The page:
Managing a building's performance is no easy task, and Austin Convention Center is a big project that comes with big challenges. Camala Jones, ACC's Environmental Compliance Specialist, tackles the complexity of tracking this unique building's performance. From finding water leaks to taking responsibility for event-generated waste, hear what she has to say about the benefits and difficulties in using Arc to track building performance. An existing building that achieved LEED Gold certification, ACC has now progressed to seeing building performance in operation through the Arc program.
Monitor indoor air quality readings, and administer at least one occupant survey for Arc to generate a score.
According to the 2015 Austin Climate Plan, buildings are responsible for over 40% of all carbon emissions in the Austin area. Tracking energy usage creates a visual way to measure energy performance, enabling users to set goals to protect the environment while saving in operational cost.
Water conservation is imperative to the decreasing potable water source on the planet. Only 1% of the world's drinking water is potable and accessible. Using Arc, leaks can be found, preventing wastefulness of water.
While ARC's waste score factors in both amount of waste generated and the percentage of waste diverted, the score is weighted more heavily towards reduction of generated waste with the hope of encouraging users to consider reducing the overall impact of waste on the planet.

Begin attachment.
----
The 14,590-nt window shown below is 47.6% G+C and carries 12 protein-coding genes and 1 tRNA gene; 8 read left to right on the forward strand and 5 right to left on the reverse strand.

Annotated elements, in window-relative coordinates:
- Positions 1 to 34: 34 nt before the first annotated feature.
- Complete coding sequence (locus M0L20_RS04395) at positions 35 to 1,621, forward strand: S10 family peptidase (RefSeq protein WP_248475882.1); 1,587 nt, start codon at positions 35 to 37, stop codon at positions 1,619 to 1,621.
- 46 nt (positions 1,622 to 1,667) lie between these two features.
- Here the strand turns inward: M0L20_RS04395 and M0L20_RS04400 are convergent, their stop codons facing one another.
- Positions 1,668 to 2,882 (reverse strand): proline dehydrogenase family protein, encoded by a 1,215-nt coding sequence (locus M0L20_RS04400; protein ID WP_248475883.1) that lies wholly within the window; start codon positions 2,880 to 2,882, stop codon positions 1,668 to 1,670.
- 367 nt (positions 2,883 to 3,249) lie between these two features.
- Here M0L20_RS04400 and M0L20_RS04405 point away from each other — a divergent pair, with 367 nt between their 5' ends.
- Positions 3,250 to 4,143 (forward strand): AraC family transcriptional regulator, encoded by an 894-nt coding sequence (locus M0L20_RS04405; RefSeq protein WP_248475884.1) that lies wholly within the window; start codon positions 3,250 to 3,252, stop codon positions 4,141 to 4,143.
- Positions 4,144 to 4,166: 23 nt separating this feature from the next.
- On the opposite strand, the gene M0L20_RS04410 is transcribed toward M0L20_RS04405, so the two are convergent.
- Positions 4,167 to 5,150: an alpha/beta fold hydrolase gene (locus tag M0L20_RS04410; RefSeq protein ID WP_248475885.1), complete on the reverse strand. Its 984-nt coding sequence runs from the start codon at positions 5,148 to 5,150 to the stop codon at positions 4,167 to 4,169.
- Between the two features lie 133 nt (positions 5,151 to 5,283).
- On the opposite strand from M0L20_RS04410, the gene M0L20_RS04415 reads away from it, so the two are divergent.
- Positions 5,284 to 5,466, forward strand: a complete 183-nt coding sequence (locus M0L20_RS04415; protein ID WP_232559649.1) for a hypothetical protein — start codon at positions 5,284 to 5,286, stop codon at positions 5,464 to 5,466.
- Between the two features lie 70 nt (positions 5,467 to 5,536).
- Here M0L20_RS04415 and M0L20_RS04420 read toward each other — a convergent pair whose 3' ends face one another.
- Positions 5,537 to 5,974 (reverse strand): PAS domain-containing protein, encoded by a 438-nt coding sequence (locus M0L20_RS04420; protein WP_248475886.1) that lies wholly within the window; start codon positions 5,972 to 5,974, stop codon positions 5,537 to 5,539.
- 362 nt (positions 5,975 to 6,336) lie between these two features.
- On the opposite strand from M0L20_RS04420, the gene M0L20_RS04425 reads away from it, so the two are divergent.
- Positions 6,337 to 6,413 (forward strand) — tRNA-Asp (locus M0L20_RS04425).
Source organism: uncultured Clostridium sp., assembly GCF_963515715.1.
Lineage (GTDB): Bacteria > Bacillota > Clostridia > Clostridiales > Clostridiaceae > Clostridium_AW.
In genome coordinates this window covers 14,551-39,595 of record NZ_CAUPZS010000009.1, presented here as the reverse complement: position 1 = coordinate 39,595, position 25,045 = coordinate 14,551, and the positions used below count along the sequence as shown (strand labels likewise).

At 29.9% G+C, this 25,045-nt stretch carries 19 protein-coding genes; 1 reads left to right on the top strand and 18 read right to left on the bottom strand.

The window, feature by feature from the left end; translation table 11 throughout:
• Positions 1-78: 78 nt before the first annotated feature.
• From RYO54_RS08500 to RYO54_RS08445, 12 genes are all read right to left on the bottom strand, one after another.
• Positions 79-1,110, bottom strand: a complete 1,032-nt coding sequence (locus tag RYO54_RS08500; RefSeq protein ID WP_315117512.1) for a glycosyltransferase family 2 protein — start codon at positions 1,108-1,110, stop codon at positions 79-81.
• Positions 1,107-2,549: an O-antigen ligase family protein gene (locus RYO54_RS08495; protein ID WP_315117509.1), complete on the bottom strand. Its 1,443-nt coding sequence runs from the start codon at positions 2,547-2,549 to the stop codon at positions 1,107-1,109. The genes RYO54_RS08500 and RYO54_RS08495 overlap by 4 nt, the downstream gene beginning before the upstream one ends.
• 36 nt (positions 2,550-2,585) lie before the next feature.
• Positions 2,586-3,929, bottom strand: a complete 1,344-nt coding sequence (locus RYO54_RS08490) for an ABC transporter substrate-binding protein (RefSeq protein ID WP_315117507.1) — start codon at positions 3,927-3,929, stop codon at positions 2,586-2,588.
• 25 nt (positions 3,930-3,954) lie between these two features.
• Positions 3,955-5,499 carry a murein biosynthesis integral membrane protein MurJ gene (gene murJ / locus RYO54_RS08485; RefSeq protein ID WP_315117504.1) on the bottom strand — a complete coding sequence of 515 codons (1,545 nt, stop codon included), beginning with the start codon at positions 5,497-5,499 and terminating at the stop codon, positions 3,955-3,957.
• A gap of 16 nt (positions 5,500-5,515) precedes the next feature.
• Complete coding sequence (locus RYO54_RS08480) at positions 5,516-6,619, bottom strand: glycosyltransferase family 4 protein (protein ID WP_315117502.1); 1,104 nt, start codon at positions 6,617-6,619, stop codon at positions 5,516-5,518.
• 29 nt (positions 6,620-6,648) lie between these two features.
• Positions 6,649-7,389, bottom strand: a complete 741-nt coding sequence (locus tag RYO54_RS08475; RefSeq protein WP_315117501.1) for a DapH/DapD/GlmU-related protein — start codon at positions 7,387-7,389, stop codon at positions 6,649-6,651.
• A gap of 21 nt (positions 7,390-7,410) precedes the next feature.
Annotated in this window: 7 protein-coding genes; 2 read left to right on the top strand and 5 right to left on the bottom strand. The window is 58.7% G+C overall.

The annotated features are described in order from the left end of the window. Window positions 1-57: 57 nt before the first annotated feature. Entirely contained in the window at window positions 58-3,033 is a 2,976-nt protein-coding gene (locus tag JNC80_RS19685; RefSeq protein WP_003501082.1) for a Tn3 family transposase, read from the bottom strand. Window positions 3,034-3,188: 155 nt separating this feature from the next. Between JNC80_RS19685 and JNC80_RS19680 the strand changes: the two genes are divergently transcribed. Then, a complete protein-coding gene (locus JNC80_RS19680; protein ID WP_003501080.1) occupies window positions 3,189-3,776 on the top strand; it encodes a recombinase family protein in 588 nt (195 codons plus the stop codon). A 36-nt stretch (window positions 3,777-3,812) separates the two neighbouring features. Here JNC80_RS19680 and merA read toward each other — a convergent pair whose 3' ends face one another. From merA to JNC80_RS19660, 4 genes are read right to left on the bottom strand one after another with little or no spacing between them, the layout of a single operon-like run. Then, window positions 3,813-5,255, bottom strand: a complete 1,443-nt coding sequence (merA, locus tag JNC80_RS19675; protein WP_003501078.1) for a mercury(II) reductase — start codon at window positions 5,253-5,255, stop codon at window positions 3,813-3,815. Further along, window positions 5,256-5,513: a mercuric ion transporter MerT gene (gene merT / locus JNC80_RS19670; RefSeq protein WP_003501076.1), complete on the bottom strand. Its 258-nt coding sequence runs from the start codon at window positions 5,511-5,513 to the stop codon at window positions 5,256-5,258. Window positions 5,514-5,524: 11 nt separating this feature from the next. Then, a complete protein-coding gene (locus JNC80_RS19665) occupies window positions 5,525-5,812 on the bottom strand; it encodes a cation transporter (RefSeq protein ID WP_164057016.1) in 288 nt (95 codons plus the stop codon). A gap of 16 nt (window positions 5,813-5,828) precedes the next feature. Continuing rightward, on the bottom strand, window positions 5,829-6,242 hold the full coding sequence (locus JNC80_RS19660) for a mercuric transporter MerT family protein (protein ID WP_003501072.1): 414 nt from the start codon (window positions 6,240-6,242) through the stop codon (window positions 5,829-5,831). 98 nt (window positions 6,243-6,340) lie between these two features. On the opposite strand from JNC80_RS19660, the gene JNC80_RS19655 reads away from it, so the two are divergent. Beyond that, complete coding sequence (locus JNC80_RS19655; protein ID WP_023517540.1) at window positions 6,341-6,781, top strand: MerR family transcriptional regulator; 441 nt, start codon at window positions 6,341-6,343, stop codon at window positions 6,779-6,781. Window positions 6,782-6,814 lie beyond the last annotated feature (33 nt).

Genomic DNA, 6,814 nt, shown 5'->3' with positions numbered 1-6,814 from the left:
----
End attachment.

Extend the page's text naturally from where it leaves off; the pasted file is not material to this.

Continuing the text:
Single Occupancy Vehicles are the dominant mode of transportation by Austin commuters. While convenient, SOVs exacerbate traffic congestion, takes up valuable parking space, and contributes to the increased carbon emissions in the city. A single person carpooling, using a bike, or taking public transportation method greatly cuts down the carbon impact and creates a healthier Austin.
Occupant Satisfaction, VOCs (Voltaile Organic Compounds) and carbon dioxide testing contribute to this category. VOCs are harmful gases emitted by nearly all man-made consumer products. High indoor concentrations of Carbon dioxide or VOCs can cause a feeling of 'stuffiness', headaches, fatigue, drowsiness, and lack of attentiveness.